No, I don’t think that necessarily he would. (Also, I know Judy personally so I answered her from the perspective of what I know she might be interested in on the public policy stuff. I also think it is very relevant to the topic as it highlights the use of moral certitude in public policy decisions.)

    In your example, if we were “twins” in the exact same situation I suppose God might ask us to make the same decision.

    But I don’t believe in an absolute right or wrong answer to almost anything for the reasons I’ve already enumerated– God is a personal God with a personal relationship with us. To assume that there is a finite absolute truth relies only on a corporate God with a corporate relationship to us. God is both.

    We’ve already exempted out two situations– health and rape. I believe that we could come up with more. I believe God is much more compassionate than we are. And God could come up with a lot more reasons why something might be viable for us than we could that might otherwise look “unviable” from an outsider’s perspective.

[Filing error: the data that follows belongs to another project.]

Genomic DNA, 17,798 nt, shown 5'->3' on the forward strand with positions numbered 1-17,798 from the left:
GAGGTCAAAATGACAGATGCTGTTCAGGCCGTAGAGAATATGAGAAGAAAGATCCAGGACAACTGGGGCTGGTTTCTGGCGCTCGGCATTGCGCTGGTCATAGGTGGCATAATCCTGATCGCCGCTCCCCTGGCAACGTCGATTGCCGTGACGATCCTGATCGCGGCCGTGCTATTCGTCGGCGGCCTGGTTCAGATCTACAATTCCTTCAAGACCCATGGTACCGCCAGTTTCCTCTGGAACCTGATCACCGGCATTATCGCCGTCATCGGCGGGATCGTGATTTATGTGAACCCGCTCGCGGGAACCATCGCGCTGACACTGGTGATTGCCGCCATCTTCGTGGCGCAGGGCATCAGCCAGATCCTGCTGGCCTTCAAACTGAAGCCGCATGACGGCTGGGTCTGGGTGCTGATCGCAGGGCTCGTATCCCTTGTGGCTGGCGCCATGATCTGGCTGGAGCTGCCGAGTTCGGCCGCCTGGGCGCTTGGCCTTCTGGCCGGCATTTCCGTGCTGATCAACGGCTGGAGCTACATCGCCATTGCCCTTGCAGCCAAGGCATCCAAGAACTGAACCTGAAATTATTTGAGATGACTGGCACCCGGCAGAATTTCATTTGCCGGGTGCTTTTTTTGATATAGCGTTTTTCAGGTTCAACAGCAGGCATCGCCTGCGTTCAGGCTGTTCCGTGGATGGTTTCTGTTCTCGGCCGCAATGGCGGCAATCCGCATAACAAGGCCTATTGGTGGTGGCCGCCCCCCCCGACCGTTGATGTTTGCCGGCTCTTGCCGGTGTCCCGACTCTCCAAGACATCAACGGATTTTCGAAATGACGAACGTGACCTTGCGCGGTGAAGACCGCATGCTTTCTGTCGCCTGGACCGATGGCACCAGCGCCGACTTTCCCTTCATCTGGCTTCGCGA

I might give my son an answer on something that is different from my daughter, because they have different issues, different strengths, different weaknesses, and are in different places. I might allow his more latitude depending on what is going on in his life (or vice versa) because I know both of my children and love them and understand them. If that is true of me and my children I believe it must be doubly true (at least) for God.

    That is the point of the incarnation. That Jesus came to be in solidarity with our suffering. To be one with us and experience humanity in all of its brokenness that we might realize that we are fully understood and loved through that brokenness.

    God’s love is bigger than we would like. That means God’s understanding and compassion is bigger than we would like, too.


  6. obadiahslope Says:

    I am not trying to argue for the “right” answer to the abortion issue here. But it struck me that you went to extreme lengths NOT to give an answer.